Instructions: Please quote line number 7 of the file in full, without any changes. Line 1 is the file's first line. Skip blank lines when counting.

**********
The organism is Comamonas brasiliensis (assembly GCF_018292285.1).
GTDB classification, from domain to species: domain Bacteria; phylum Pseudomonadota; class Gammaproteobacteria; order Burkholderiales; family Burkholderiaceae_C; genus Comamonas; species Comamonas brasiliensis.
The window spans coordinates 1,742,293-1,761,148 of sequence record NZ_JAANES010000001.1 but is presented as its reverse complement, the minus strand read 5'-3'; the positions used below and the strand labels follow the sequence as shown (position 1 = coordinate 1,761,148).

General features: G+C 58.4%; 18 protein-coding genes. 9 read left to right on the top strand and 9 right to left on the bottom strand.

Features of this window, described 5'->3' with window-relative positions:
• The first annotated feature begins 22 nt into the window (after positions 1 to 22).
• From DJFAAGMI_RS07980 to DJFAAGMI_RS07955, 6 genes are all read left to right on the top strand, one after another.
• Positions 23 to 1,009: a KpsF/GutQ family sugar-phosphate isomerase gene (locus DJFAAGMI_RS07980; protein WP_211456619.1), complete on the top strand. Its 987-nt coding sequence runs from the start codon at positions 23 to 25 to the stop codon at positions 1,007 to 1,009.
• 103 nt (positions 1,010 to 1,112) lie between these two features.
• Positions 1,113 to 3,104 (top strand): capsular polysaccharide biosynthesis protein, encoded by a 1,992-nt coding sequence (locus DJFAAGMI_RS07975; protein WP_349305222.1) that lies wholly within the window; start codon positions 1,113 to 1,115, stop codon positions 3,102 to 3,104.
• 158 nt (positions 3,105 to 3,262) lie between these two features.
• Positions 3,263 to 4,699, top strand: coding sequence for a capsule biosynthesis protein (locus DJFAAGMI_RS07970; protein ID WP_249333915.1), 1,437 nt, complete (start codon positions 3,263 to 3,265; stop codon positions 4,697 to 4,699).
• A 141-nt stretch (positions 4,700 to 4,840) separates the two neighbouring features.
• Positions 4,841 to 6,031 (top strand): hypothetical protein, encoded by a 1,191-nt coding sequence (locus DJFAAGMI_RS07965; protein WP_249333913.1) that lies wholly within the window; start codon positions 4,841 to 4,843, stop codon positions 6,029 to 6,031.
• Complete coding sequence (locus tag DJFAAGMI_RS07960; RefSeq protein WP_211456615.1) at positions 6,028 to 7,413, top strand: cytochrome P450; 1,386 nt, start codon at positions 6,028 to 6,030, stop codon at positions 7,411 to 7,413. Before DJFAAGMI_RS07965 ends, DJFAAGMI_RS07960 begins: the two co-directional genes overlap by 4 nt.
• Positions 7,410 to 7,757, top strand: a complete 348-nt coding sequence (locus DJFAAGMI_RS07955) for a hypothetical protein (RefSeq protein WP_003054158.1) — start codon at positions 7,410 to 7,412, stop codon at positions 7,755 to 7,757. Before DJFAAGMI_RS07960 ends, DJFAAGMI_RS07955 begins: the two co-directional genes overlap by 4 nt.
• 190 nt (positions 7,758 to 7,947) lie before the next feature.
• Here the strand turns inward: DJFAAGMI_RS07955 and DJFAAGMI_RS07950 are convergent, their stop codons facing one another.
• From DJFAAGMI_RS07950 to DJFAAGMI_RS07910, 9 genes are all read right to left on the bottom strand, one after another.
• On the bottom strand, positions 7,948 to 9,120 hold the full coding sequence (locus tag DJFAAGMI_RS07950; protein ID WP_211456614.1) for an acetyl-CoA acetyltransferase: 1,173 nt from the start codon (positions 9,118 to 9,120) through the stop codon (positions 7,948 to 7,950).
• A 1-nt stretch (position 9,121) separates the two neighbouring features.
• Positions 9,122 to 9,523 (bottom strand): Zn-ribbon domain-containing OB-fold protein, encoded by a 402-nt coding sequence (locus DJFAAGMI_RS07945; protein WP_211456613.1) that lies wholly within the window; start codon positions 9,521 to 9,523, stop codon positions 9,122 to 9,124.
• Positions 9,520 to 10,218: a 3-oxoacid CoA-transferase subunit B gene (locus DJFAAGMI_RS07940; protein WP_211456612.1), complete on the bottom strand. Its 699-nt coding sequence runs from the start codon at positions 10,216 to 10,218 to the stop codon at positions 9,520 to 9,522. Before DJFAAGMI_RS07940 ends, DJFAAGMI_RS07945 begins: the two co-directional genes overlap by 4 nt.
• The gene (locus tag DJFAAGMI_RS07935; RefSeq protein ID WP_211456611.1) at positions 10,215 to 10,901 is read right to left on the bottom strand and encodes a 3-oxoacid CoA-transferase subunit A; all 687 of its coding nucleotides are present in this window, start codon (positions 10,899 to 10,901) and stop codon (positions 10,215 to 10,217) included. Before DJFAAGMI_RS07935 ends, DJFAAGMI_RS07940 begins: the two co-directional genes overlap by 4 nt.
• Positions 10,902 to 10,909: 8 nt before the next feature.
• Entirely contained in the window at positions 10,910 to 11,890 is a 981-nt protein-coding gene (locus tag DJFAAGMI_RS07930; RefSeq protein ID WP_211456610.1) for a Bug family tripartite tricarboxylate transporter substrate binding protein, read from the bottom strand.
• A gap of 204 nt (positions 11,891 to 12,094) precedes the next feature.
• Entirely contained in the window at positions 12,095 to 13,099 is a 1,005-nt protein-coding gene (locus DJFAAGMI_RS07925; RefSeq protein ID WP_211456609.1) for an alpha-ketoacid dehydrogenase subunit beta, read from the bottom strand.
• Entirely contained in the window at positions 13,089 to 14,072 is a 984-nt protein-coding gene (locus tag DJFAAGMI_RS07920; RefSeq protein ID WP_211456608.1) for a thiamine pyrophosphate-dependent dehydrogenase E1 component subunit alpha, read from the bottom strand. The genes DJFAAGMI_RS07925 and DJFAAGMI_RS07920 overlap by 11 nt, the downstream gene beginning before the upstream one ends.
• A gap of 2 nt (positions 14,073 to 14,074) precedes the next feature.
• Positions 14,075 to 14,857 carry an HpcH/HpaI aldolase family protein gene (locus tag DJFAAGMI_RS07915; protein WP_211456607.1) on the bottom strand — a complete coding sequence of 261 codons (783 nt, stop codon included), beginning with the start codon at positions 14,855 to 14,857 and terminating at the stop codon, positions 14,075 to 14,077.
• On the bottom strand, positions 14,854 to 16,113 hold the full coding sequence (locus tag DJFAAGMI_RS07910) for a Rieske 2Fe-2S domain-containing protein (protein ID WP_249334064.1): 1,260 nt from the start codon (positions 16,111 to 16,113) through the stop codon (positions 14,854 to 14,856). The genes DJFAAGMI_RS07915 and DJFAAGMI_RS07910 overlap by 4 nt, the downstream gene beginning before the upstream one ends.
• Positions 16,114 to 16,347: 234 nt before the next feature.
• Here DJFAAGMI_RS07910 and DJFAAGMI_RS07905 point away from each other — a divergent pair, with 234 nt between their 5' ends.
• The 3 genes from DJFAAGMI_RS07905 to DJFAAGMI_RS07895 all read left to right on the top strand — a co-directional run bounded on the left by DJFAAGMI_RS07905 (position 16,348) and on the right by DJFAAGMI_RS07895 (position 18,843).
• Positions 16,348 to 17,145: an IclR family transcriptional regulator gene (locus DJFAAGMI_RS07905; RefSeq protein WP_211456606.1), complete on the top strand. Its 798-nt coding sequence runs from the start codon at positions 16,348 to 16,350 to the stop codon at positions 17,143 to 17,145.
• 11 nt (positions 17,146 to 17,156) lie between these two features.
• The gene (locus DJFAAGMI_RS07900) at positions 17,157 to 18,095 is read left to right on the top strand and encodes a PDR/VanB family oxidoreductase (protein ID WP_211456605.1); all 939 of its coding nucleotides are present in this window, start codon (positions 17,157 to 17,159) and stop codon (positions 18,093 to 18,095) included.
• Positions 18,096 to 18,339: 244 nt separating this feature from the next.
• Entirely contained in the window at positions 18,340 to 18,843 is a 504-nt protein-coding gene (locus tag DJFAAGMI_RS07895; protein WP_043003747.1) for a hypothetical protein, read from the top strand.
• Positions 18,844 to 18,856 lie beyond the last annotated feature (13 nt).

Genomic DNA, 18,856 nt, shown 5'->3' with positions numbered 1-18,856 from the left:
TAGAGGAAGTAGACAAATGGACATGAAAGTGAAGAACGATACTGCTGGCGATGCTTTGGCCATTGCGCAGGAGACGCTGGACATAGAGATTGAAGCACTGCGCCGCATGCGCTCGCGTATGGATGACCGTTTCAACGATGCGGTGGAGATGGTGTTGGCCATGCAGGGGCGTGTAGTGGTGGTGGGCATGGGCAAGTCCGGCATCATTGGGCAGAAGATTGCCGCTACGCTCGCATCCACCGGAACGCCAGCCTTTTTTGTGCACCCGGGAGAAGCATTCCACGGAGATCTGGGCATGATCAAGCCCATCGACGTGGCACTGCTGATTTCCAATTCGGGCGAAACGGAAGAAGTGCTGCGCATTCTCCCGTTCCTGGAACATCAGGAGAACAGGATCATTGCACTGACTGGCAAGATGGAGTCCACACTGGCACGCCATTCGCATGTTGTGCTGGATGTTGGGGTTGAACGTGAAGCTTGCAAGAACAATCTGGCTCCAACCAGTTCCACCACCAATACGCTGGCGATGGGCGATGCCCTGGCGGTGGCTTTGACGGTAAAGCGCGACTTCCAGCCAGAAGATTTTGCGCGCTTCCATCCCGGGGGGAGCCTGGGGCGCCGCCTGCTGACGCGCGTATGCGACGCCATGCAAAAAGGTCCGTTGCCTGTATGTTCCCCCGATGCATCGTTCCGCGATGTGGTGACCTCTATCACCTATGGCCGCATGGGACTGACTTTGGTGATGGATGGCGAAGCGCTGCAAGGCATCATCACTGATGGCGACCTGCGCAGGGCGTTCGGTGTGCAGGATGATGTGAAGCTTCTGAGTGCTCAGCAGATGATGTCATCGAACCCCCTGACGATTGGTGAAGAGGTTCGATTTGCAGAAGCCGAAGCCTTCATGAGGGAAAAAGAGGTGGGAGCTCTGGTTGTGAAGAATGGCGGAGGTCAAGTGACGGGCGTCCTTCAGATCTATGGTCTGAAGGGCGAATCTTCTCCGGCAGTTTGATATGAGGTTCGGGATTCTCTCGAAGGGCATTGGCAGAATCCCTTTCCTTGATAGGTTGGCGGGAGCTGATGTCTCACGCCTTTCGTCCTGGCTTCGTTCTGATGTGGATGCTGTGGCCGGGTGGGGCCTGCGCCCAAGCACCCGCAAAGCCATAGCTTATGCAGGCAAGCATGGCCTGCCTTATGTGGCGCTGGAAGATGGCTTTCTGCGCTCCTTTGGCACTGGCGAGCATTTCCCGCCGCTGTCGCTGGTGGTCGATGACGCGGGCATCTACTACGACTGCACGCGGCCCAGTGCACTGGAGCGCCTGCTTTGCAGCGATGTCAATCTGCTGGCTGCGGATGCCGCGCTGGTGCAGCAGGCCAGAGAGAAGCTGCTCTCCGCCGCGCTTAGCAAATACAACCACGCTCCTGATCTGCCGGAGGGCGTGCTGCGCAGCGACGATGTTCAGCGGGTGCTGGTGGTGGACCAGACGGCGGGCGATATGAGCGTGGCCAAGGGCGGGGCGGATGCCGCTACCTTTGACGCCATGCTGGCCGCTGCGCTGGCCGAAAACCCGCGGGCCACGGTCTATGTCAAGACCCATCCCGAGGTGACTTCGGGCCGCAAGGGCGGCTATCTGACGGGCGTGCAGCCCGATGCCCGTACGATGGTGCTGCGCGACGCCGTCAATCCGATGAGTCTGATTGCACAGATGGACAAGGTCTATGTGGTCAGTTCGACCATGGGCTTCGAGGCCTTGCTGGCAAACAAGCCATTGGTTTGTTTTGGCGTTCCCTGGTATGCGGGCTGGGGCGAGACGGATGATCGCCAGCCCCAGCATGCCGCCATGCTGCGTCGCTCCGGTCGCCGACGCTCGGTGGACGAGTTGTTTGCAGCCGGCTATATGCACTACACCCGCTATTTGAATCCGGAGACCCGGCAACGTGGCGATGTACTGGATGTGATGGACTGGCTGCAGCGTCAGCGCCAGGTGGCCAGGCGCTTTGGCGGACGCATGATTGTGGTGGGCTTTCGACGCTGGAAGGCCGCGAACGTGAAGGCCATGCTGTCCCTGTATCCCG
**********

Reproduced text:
• From DJFAAGMI_RS07980 to DJFAAGMI_RS07955, 6 genes are all read left to right on the top strand, one after another.